Too few remember to air out in the depths of winter
The freezing cold of winter drives most of us indoors and we close doors and windows behind us. But indoor activity and too little ventilation can be a harmful cocktail, leading to increased humidity in the home – if it is not regularly aired out.
Many people forget to ventilate their homes adequately in the cold winter temperatures, according to Karsten Duer of the VELUX Group's Knowledge Centre for daylight, indoor climate and energy. This oversight can lead to increased humidity in buildings and have disastrous consequences.
"In Europe, we spend an average of 90% of our time indoors, even more in winter. So we really should air out our homes and offices several times a day, in summer and in winter. If we don't, humidity levels can rise, with a correspondingly higher risk of structural damage, fungus and house mites," explains Karsten Duer.
Higher risk of asthma and allergy
But it is not just the home that suffers when humidity rises; people's general health is also threatened.
"Our health is closely connected with our surroundings. Studies have shown that spending time in rooms with fungus and house mites can produce a higher risk of asthma and allergy. That is another reason why regular airing out is important," says Karsten Duer.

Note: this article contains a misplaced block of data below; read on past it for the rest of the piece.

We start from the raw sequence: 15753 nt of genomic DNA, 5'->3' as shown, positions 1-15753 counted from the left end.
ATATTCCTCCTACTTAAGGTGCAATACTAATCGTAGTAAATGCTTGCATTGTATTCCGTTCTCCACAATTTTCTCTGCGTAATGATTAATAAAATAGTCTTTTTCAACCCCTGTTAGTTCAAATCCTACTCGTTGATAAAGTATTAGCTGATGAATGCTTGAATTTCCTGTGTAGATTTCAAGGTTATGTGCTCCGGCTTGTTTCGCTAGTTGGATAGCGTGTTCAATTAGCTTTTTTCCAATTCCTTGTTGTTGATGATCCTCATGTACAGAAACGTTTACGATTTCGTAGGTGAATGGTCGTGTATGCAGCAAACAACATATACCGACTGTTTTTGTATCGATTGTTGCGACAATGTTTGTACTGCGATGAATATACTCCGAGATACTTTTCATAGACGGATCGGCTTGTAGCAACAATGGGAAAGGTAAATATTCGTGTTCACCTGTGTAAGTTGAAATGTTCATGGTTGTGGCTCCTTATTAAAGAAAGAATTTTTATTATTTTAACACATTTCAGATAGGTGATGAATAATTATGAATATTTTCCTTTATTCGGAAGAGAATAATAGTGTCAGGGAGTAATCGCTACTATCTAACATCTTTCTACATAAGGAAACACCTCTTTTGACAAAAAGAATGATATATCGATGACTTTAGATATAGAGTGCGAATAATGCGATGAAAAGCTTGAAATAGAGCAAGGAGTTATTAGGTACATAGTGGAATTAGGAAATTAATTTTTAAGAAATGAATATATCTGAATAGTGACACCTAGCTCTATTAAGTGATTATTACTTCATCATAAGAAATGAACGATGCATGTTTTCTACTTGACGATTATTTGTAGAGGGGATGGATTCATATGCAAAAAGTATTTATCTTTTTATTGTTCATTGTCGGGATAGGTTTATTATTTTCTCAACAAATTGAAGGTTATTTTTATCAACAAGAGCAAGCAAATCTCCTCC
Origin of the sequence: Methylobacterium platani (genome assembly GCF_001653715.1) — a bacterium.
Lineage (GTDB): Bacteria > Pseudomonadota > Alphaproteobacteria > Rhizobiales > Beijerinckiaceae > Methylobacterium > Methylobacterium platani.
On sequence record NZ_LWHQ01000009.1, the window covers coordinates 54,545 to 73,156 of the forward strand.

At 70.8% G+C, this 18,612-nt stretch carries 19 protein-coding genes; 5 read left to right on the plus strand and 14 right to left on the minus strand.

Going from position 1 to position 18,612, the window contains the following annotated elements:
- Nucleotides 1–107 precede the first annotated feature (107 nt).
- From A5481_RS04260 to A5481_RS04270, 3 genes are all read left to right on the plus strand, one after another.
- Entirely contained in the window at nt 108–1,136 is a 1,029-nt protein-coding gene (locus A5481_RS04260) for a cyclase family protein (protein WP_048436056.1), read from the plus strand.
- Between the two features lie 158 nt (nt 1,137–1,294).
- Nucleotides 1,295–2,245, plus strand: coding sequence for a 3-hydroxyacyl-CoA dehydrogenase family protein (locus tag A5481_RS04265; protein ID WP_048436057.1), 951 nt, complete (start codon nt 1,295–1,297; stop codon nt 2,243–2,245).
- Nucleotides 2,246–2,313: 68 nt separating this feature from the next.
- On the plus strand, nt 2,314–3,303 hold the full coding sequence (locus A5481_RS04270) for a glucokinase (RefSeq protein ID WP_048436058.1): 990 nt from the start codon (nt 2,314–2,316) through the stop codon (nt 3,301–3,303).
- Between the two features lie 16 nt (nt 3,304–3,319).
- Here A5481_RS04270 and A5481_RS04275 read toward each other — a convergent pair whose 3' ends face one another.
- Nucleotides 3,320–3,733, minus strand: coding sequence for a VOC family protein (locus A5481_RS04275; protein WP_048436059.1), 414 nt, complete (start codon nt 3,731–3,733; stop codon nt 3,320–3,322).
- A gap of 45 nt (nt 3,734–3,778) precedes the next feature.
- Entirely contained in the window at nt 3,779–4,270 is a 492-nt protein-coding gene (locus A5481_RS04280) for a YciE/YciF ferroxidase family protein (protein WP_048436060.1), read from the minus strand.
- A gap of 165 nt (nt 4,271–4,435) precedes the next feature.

Apart from these medical risks, the indoor climate of our homes also has a great influence on our ability to concentrate, productivity and general well-being.
Useful tips for effective ventilation
1. Air out several times a day. For example, morning, lunchtime and evening; and as a minimum when drying laundry, cooking and similar activities.
2. Create a through draft for 5-10 minutes by opening several windows. The air will then be changed very quickly without the room becoming cold.
3. If you have one or more roof windows, the best ventilating is done by making use of the so-called chimney effect. Open a facade window and a roof window at the same time. As stale air rises and leaves through the roof window, it quickly brings fresh air in behind it through the facade window.